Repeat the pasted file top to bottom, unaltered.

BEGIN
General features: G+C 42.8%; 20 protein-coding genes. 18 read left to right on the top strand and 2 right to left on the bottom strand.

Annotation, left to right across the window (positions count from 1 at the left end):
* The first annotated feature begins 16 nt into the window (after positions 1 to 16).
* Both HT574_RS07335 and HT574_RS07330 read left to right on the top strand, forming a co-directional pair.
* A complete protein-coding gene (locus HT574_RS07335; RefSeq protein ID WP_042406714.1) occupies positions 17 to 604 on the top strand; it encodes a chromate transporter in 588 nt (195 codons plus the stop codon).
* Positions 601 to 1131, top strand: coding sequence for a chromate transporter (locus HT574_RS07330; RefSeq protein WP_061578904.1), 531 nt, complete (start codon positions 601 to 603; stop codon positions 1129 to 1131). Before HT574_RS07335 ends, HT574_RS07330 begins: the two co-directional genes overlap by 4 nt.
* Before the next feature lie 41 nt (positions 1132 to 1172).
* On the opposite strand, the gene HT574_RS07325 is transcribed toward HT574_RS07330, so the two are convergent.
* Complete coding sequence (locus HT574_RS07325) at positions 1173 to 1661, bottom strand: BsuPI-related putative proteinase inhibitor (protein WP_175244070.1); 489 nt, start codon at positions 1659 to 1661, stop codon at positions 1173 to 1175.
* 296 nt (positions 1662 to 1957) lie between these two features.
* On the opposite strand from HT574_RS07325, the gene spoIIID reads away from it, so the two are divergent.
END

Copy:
General features: G+C 42.8%; 20 protein-coding genes. 18 read left to right on the top strand and 2 right to left on the bottom strand.

Annotation, left to right across the window (positions count from 1 at the left end):
* The first annotated feature begins 16 nt into the window (after positions 1 to 16).
* Both HT574_RS07335 and HT574_RS07330 read left to right on the top strand, forming a co-directional pair.
* A complete protein-coding gene (locus HT574_RS07335; RefSeq protein ID WP_042406714.1) occupies positions 17 to 604 on the top strand; it encodes a chromate transporter in 588 nt (195 codons plus the stop codon).
* Positions 601 to 1131, top strand: coding sequence for a chromate transporter (locus HT574_RS07330; RefSeq protein WP_061578904.1), 531 nt, complete (start codon positions 601 to 603; stop codon positions 1129 to 1131). Before HT574_RS07335 ends, HT574_RS07330 begins: the two co-directional genes overlap by 4 nt.
* Before the next feature lie 41 nt (positions 1132 to 1172).
* On the opposite strand, the gene HT574_RS07325 is transcribed toward HT574_RS07330, so the two are convergent.
* Complete coding sequence (locus HT574_RS07325) at positions 1173 to 1661, bottom strand: BsuPI-related putative proteinase inhibitor (protein WP_175244070.1); 489 nt, start codon at positions 1659 to 1661, stop codon at positions 1173 to 1175.
* 296 nt (positions 1662 to 1957) lie between these two features.
* On the opposite strand from HT574_RS07325, the gene spoIIID reads away from it, so the two are divergent.